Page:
This oxygen-producing mechanism could be happening in a wide range of situations.

“Understanding the origin of molecular oxygen in space is important for the evolution of the Universe and the origin of life on Earth,” the researchers wrote.

The finding muddies the waters in how detecting oxygen in the atmospheres of exoplanets might not necessarily point to life, as this abiotic process means that oxygen can be produced in space without the need for life. The researchers say this finding might influence how researchers search for signs of life on exoplanets in the future.

Read more at Discovery News

The Higgs Boson Particle Isn’t So Godlike After All

Computer simulation of particle traces from an Large Hadron Collider collision in which a Higgs Boson is produced.
Paul Sutter is an astrophysicist at The Ohio State University and the chief scientist at COSI science center. Sutter is also host of Ask a Spaceman, RealSpace and COSI Science Now. He contributed this article to's Expert Voices: Op-Ed & Insights.

Let's be perfectly honest. The Higgs boson and its role in the universe are not the easiest things to explain. It doesn't help that the Higgs has the horrible nickname of "the God Particle" and is often described as being "responsible for mass in the universe" or something like that.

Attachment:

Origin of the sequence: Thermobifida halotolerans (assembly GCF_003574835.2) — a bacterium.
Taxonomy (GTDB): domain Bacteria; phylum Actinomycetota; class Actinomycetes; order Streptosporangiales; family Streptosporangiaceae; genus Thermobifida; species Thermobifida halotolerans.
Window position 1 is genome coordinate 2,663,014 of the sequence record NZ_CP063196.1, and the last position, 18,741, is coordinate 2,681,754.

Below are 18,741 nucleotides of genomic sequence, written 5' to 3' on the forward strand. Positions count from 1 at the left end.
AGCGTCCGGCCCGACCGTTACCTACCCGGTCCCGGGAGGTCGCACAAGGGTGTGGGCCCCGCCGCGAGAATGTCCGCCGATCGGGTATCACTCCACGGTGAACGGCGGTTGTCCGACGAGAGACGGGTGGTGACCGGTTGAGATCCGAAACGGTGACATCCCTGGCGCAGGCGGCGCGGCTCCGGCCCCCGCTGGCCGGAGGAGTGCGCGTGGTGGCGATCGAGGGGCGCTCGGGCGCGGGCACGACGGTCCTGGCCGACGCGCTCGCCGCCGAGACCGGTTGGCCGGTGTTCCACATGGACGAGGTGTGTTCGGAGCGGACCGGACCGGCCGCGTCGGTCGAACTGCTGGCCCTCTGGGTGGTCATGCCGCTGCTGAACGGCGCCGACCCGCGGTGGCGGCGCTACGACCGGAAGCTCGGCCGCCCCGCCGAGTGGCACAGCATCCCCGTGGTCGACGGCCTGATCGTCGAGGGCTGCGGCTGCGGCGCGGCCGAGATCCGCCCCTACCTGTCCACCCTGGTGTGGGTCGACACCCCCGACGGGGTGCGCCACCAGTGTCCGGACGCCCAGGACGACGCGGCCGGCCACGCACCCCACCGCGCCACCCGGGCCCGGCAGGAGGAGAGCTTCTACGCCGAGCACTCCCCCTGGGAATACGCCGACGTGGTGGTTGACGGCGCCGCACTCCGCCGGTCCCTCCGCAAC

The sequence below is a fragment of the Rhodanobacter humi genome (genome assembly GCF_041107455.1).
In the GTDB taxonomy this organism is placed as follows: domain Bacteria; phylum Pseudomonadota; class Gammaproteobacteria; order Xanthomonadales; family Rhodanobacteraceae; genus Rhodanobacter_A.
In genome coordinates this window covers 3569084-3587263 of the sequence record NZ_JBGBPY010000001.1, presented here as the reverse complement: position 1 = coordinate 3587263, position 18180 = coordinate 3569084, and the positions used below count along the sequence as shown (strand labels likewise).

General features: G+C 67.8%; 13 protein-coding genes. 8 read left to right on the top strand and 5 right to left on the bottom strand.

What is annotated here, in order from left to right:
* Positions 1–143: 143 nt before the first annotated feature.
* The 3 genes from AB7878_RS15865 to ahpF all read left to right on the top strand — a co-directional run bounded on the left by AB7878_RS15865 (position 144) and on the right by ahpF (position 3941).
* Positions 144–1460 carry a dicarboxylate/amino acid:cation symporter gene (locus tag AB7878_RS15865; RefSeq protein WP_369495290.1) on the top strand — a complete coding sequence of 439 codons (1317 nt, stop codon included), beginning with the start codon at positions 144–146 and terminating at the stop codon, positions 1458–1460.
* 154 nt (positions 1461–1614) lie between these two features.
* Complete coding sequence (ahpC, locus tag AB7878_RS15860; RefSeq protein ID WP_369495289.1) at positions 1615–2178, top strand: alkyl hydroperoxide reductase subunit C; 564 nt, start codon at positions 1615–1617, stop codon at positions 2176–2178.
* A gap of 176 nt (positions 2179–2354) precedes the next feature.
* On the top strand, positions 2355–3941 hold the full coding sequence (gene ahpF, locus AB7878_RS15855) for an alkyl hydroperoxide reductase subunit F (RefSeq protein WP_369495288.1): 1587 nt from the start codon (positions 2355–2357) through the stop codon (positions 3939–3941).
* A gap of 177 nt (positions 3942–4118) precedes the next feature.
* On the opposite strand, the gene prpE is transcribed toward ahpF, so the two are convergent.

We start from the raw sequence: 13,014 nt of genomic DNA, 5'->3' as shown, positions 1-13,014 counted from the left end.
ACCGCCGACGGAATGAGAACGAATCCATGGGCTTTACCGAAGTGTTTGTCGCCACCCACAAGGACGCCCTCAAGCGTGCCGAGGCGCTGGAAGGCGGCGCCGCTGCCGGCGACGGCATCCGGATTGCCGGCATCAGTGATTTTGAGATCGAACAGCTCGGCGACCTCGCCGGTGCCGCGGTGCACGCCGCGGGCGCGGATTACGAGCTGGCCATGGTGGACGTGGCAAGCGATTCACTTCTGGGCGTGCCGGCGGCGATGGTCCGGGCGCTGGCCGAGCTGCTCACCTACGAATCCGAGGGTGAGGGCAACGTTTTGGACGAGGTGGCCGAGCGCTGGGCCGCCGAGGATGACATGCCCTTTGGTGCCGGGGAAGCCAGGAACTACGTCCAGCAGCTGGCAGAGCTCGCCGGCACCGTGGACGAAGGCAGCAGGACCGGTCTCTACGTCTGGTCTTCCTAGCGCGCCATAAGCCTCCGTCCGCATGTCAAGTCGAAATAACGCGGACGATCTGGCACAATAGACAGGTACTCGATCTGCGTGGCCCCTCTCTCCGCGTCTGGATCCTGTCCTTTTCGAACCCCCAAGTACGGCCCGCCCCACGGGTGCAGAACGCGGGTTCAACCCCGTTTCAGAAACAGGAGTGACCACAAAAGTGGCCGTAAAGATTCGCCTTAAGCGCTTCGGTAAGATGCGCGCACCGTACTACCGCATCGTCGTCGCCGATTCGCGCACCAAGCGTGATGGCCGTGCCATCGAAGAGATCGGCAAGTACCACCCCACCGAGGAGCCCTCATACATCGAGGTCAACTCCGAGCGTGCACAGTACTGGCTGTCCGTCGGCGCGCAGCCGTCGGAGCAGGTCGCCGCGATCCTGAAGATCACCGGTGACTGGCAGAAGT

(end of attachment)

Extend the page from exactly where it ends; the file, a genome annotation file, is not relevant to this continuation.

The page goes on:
The Higgs boson is indeed an important part of modern physics, but elevating it to the status of a deity seems a bit of a stretch, and the whole "making mass" thing isn't even this particle's most important job.

Oh, and physicists don't really care about the particle.

Don't worry — I'll explain in a bit.

What's in a Name?

First, I want to talk about the particle's name. It has a perfectly acceptable name: the Higgs boson. Physicist Leon Lederman coined the nickname "God Particle" in the early '90s and used it as the title of his book on the subject. I'm sure he thought it was just a cute name (especially since Lederman claims his publisher rejected his original idea of the "Goddamn Particle"), but the media went crazy with the name, and now it's hard to disentangle the real physics of the Higgs from the hype.

The particle's real name, the Higgs boson, is actually quite informative. Indeed, it references two people, further highlighting the particle's importance: Peter Higgs, who with a bunch of colleagues first proposed the particle back in the 1960s, and Satyendra Nath Bose, who was a pioneering figure in the early days of particle physics.

"Boson" is the term for one of the two kinds of particles in the universe, with the other called a "fermion" (after Enrico Fermi). Very, very loosely, you can think of fermions as the building blocks of the everyday world. Think electrons, quarks, protons, neutrinos and all their friends. Meanwhile, the bosons are the forces between them: photons, gluons and so on.

So right there, the name gives you a hint: Because this particle is called a "boson," it must have something to do with forces.

Field of Dreams

But modern particle physics isn't really about the particles themselves, and that goes for the Higgs boson, too. No, in the contemporary view of the rules of the universe, the primary physical object is the field, an entity that permeates all of space and time. This field can take different values at different points in space-time, and each value corresponds to the average number of particles observers see in that patch. In this view (and indeed, in reality), particles can be created and destroyed at will, simply by adding or removing energy from the field.